THE HATCHING by Ezekiel Boone 
It’s not often that I manage to obtain, read and review a book within the same month as its release. Yet I was excited by the sound of THE HATCHING, and after seeing a full page advert for it in a magazine, I just had to get hold of it. I’m a huge fan of the horror sub-genre of Creature-Features, or Animal Horror, or Nature’s Revenge, or whatever you want to call it. I’m a collector of the pulpy books from the 70’s and 80’s, the ‘In the tradition of The Rats...’ books, with titles like SCORPION, DEVIL’S COACH HORSE, SLIME [jellyfish], BLIGHT [moths], LOCUSTS, WORMS, BATS OUT OF HELL and so on. Books where the titular animal emerges from somewhere in their thousands and goes on to eat, suck, dribble, flap or skitter about the country, causing havoc and death, before being neatly wrapped up in 160 pages. They’re formulaic, samey, and sometimes not very well-written, but there is lot of love out there in horror land for these garish old paperbacks. So, when I heard about THE HATCHING, a new heavily-promoted hardback from new writer Ezekiel Boone [a pseudonym for New York writer Alexi Zentner] which has got some great reviews, it was great to hear of a resurgence of interest in swarms of flesh-eating critters.
THE HATCHING has a simple plot. All over the world, at around the same time, an ancient and unknown species of spider is hatching from long-dormant eggs. The creatures are on an incredible speed of evolution, and very, very quickly they lay more eggs [in living hosts] and before you can roll up the newspaper, there are literally millions of the little buggers, fast emerging like flowing rivers in China and India, and eventually worldwide, and presented to the world as short video-clips taken by onlookers and on constant repeat on the news channels. Boone takes us through this experience by introducing a large cast of characters, including the first female president of the USA, military soldiers, doomsday survivalists, FBI agents, graduate students and a science professor who is an expert in all-things eight-legged. The action moves quickly, from viewpoint to viewpoint, and the action creeps up until the whole planet is being menaced by the flesh-eating things. I really don’t like spiders, and some parts of this book gave me the genuine shudders and made me look around the room and jump at bits of fluff and dust moving about the place. Also, because I’m an idiot, I read this book at the beginning of spider-season in the UK, when the female spiders, grown fat and juicy, venture out of their nests to find a mate. Splatter shoes and vacuum cleaner on standby!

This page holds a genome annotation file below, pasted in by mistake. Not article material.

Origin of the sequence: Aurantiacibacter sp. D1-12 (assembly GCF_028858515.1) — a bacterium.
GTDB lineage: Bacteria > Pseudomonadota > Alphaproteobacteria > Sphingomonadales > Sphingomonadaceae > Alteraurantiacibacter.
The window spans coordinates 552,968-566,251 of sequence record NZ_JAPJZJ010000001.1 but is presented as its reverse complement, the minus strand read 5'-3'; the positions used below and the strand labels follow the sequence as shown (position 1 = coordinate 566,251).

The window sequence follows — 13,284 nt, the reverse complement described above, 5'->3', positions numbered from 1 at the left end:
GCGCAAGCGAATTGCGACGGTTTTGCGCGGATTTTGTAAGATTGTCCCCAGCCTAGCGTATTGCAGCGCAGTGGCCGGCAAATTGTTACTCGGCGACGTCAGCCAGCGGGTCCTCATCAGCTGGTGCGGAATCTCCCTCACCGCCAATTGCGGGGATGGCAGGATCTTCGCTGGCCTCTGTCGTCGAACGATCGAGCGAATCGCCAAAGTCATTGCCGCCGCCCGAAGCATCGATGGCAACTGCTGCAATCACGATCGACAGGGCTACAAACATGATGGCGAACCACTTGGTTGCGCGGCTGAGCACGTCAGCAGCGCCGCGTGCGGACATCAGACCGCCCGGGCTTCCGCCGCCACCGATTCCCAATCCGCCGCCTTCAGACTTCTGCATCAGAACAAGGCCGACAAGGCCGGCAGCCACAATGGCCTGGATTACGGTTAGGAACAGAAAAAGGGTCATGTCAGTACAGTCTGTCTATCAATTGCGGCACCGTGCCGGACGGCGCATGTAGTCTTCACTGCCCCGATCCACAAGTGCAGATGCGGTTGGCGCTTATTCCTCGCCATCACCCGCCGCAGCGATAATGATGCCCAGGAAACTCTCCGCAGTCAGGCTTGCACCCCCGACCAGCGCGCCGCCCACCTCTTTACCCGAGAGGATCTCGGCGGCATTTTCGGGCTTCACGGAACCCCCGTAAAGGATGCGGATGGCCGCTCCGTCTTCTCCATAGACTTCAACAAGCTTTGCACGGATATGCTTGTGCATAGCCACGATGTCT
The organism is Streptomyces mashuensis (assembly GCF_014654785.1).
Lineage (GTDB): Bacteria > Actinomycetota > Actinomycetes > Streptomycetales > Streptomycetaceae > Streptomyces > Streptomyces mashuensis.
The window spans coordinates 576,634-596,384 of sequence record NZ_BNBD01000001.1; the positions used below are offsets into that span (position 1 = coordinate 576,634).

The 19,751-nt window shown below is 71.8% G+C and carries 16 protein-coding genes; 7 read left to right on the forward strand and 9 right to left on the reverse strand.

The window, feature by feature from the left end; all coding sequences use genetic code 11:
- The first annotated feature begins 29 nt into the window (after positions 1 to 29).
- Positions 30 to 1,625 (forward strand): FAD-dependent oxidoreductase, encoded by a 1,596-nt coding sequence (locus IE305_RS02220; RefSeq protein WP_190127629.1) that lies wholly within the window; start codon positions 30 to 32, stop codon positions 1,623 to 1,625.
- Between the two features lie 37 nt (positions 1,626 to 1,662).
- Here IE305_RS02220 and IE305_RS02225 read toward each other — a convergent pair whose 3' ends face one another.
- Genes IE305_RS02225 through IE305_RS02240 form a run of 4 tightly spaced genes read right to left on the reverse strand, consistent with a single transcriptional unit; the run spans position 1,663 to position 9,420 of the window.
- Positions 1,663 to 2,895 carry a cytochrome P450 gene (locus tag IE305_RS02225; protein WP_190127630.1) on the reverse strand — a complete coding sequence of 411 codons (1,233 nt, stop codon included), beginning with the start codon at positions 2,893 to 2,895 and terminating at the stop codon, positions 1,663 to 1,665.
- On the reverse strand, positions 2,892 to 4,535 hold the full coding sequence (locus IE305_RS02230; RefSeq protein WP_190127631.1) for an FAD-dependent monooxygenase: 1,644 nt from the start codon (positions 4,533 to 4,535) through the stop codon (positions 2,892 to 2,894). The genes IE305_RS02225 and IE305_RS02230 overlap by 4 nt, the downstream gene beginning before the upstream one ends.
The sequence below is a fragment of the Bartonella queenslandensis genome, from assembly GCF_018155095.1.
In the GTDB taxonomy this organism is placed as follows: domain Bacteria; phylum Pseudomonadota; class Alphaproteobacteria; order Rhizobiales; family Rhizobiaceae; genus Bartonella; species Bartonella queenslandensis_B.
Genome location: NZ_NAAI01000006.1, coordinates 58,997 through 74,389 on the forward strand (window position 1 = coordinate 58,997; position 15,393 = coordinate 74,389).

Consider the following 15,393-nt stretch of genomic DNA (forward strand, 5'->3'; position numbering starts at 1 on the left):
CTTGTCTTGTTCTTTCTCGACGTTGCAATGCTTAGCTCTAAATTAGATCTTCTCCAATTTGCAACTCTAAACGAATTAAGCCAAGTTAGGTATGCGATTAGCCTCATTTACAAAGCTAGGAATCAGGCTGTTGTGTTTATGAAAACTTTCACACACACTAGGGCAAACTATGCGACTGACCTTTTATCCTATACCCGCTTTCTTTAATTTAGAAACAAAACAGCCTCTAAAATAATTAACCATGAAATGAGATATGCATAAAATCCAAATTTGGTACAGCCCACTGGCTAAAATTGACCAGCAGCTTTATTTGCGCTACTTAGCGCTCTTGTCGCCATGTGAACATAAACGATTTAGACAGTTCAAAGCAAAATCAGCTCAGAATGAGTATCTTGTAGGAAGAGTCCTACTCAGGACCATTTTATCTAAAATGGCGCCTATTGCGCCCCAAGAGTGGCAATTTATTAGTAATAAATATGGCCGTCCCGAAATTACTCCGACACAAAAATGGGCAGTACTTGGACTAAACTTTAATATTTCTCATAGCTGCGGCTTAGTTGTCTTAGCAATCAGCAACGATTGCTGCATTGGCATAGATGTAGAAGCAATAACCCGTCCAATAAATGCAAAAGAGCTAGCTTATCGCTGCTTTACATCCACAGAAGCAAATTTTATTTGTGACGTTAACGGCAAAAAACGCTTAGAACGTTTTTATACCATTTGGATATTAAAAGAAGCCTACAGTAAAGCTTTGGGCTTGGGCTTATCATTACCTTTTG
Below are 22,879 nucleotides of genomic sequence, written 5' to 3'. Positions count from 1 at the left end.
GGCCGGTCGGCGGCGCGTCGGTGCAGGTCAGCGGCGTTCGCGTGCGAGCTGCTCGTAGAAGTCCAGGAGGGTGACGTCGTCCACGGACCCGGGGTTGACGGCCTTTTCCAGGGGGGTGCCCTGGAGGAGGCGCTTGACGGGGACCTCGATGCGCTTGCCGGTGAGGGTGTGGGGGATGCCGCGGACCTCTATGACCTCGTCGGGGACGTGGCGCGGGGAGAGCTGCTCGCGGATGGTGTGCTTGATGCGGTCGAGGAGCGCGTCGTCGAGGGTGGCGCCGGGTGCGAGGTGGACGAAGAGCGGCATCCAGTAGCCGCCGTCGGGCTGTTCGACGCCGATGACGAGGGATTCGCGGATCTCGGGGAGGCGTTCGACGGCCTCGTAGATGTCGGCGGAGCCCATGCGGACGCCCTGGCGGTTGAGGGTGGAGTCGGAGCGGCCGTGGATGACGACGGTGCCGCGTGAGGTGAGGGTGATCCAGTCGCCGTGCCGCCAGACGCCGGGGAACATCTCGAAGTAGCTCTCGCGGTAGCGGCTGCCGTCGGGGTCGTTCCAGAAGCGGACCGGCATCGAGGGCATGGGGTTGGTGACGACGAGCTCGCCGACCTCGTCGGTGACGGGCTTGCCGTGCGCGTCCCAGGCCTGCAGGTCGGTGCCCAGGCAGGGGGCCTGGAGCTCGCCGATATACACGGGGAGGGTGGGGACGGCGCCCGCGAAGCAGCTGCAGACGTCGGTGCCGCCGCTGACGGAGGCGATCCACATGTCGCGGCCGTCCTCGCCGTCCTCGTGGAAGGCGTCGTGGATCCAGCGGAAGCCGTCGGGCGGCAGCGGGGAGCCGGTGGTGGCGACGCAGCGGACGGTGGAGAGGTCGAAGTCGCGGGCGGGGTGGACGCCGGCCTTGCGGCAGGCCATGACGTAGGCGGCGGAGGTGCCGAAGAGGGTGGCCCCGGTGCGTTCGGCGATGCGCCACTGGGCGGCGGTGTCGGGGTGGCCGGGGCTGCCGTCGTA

THE HATCHING was a really fun book, an arachnaphobic horror thriller and a very quick read, and I finished it in a couple of days. It has a great idea and the writing is spare, lean and to the point, and in general, I just had a good time with this novel and heartily recommend it to others. It’s the sort of quick-paced thriller that will get snapped up by a film company and I wouldn’t be surprised if we saw a film in the next year or two.
This is an enjoyable book and I urge any fan of the sub-genre to read it but I want to highlight a few minor flaws that I felt let it down a little. Firstly, it is a little slow in getting going and Boone introduces a lot of characters, each with deep and complex backgrounds, within about 50 pages, so that sometimes characters don’t quite have enough space to develop and feel like truly real characters [and one character, unfortunately named Fanny, I just couldn’t take seriously at all]. All this is interesting, well-written exposition, but I just felt it was getting in the way of the spider carnage. And as for the spider-carnage, I felt that lots of the action sort of happened off-screen, a little like Gareth Edwards’ recent GODZILLA movie, building up to the action but then cutting away to something else. There’s still plenty of interest and action here, just some of it seems to be told instead of shown, and the book shies away from truly horrific description, making it more of a horror-themed thriller than an out-and-out horror novel. In fact in some places it feels like it’s trying to build a WORLD WAR Z sort of vibe, chronicling a worldwide disaster as it enfolds, but it’s not completely successful. The book’s major flaw was what I thought was an unsatisfying ending; the book comes to a climax of a sort, but it’s just really a lead-in to the forthcoming sequel SKITTER, and I left the book feeling slightly disappointed, while also eagerly waiting for the next book; there isn’t much closure in THE HATCHING.
But, seriously, these things are minor quibbles, and I think some of my disappointment at the ending was simply because I wanted more, which is not such a bad thing. Some reviewers are calling this ‘the horror book of 2016’, and they may be right, but I personally haven’t read enough new books to bestow that accolade. What I will end with, is THE HATCHING is a fast, enjoyable and just plain fun book, and I’ll be watching Ezekiel Boone’s future career with one eye, while keeping the other firmly fixed on all the dusty places behind the couch and in the brickwork. 8/10
NOTE - I have festooned this review with a selection of similar Nature's Revenge titles, simply because the paperback covers are so damn good. In the creepy-crawly stakes, I think Richard Lewis wins the web with SPIDERS, THE WEB, DEVIL'S COACH-HORSE, THE BLACK HORDE and probably some others I've forgotten. And I've popped THE RATS in, too, as that was the book that started the whole thing going. And Guy N.Smith's BATS OUT OF HELL. Just 'cos it's cool.